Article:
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The Green-Eyed Monster: Envy in the Corporate World

Have you ever read Shakespeare? He managed to cover pretty much every human feeling there is. Love, fear, ambition, prejudice, superstition, obsession, fantasy, lust, competition, and -of course- envy. Needless to say, almost every play ended up in total chaos because his characters took matters into their own hands and many of them had tragical endings because of it. But I think they are a good reminder that things taken to the extreme, especially hard-to-digest self awareness and “evil” thoughts can bring the absolute worst in any one of us. 

Should I share my success with my colleagues?

Yes, of course! I mean… if they are good people, they should be happy for you, right!? Hmmm… there’s no math in this equation. Unfortunately, some of your peers, managers, partners, or former bosses won’t necessarily be supportive when you get a promotion, or a bump in your paycheck, or tickets for a company training in another city. Truth is we are all making our way in the corporate world and there’s no equal path to a same finish line. So, if someone you thought would cheer for you once you got that recognition you had worked so hard for simply didn’t, try to understand that they may not have had foul intentions. Although… how many red flags are red enough for you to realize who you can actually trust?

Colleagues, not friends

When I first started in this industry, a common suggestion I got from peers at the office was: “get out of your cubicle!” Or “you need to talk to other people more”. I always responded in a very defensive tone that I was there to WORK, not to make friends. When I was ready and able to let down my guard, I realized I was spending too many hours at my job and not communicating to anybody else there other than my work related emails. And it was awful. It got boring and frustrating. I even started thinking I was only “good at work” and had no real connections with other people. I have a few friends from that time that are still in my life who I love for showing me I could trust them. And that I was in a safe environment. At least, most of the time. The so called “corporate world” can be devastatingly competitive and if you are not ready for it, you can get stepped all over.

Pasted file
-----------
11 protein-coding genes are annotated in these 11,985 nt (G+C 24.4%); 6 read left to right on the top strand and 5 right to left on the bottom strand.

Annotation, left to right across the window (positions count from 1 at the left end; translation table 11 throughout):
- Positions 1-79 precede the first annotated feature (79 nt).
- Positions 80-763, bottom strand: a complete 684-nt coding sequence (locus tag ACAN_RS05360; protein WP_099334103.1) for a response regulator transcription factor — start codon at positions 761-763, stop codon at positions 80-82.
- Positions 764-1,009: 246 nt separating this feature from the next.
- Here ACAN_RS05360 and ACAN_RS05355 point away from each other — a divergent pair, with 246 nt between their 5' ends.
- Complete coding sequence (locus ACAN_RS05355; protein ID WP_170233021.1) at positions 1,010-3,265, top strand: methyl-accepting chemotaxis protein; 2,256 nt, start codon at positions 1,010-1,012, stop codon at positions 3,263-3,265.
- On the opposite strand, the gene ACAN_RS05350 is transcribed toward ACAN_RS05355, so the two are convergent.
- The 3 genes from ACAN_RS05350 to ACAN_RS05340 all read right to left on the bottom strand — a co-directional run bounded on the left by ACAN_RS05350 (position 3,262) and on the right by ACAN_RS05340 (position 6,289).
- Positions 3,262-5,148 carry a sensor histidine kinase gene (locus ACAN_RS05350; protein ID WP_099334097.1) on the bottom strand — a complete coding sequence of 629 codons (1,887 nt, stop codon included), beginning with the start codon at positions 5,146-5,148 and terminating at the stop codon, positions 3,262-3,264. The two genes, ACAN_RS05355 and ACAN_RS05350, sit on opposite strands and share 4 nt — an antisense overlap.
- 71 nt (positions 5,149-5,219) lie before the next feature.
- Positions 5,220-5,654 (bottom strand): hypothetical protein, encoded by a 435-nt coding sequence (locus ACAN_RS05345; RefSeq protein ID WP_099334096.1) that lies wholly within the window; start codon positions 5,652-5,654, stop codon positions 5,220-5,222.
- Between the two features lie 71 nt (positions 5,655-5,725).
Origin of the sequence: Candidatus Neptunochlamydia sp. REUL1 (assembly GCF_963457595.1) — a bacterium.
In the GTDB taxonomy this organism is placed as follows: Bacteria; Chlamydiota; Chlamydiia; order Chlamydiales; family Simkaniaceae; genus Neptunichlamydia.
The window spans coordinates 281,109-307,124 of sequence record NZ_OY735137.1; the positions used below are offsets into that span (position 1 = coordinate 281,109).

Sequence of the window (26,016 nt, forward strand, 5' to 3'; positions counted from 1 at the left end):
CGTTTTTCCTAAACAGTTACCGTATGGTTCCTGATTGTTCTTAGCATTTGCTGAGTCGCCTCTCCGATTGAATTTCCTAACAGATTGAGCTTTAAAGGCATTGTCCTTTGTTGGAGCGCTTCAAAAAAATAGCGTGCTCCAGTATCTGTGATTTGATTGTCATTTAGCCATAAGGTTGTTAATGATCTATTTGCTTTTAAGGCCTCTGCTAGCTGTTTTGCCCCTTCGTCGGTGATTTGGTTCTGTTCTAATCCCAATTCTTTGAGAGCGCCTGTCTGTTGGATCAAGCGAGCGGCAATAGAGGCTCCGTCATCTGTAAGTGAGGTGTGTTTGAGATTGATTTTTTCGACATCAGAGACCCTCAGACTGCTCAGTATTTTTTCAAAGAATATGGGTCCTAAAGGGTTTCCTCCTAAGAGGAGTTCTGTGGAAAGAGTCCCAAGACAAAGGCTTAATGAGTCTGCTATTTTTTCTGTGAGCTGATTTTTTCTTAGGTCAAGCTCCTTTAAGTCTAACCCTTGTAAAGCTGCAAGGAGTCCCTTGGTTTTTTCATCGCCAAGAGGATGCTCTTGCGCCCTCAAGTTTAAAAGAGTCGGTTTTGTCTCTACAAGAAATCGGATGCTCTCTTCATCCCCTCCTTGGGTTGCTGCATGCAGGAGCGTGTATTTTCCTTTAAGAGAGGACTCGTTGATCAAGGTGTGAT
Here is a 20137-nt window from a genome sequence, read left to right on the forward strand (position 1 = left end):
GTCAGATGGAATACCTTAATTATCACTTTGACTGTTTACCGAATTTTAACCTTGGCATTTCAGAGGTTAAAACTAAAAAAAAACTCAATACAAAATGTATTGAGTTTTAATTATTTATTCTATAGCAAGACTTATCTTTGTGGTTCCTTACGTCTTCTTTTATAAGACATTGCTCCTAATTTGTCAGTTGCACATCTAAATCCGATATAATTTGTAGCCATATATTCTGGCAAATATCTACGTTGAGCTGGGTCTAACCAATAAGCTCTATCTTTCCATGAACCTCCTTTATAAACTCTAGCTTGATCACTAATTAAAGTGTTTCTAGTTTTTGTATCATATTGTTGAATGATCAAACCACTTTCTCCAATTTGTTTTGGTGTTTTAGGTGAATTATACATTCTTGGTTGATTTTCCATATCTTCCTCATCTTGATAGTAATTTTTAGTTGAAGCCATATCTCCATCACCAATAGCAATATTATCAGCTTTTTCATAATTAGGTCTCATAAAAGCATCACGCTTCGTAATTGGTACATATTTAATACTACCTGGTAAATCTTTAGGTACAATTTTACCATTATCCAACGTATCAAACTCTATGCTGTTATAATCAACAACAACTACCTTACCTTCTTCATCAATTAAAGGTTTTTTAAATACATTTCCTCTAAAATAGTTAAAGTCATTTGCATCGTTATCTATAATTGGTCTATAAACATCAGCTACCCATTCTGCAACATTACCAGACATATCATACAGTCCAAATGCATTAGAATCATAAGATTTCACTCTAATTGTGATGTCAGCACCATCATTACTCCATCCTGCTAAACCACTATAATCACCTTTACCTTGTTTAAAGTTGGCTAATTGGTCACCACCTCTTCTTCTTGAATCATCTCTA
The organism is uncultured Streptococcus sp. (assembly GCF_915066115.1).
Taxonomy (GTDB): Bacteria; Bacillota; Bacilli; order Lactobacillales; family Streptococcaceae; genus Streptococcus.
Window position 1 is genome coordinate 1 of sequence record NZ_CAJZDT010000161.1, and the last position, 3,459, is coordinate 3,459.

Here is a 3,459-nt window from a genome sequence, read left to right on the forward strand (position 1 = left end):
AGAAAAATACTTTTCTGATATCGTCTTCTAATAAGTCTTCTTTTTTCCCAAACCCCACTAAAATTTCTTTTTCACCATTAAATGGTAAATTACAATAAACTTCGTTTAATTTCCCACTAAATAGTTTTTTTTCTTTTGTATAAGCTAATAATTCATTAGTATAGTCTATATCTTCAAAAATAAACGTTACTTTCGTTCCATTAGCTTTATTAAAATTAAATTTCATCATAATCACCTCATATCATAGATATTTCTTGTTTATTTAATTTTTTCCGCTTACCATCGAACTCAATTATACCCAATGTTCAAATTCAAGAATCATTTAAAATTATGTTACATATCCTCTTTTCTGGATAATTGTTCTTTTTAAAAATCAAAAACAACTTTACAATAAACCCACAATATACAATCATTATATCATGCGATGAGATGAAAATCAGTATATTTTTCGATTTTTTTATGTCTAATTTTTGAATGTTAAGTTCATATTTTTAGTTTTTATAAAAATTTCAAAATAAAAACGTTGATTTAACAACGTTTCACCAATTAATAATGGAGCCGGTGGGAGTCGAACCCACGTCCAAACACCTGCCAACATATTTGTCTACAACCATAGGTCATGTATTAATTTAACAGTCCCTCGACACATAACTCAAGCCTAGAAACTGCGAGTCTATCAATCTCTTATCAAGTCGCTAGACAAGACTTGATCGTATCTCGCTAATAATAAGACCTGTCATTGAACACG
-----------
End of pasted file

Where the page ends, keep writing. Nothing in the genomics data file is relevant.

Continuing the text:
Healthy competition versus toxic one

Reality is most of us want to have solid careers. You know… as in being paid fairly, having the proper work-life balance, working in something you care about, and not having an upset stomach on Sunday night when you think about tomorrow morning. Competition is great. Working for productivity and not just pushing hours is essential. Self-worth and management recognition in the workplace matters more than we care to acknowledge. But if that turns into bad habits like gossiping about coworkers, lying to get ahead, cheating to have better results to show in comparison to the rest, then it is not healthy and makes teamwork literally impossible. And… you betcha! That team you are a part of or you lead will -no doubt whatsoever -fail. Nothing positive comes from endless meetings in which you need to share your results only to be compared to the rest of the group. Team up, not gang up against each other. Everyone shines at their own thing, at their own time. Be patient. 

A spotlight on leaders

Do you want to be a successful leader with the right team who listens to you and learns from you, takes your advice and puts it into action? Then mentor them. Coach them. Get to know who they are. What their lives look like. How they feel about working in a team under your command. Schedule weekly meetings with every single member of your squad. Set realistic goals. Ask them about their career objetives. Have a team chat for everyone to speak their mind during business hours. With you in it or not. That really doesn’t matter. What matters is they feel like they belong. They need to want to be there to help you help them. Practice active listening, not just nodding and repeating meaningless catchy phrases like “you are so spot on!” to just completely ignore what they told you 5 minutes ago. If you chose them to be in your team, or if the company did that for you before you even got there, there’s a reason. Find out which one it is. And move from there. Because if you want to make things work, you need to work with your people. Show them you really do care. That’s obviously assuming you -in fact- do.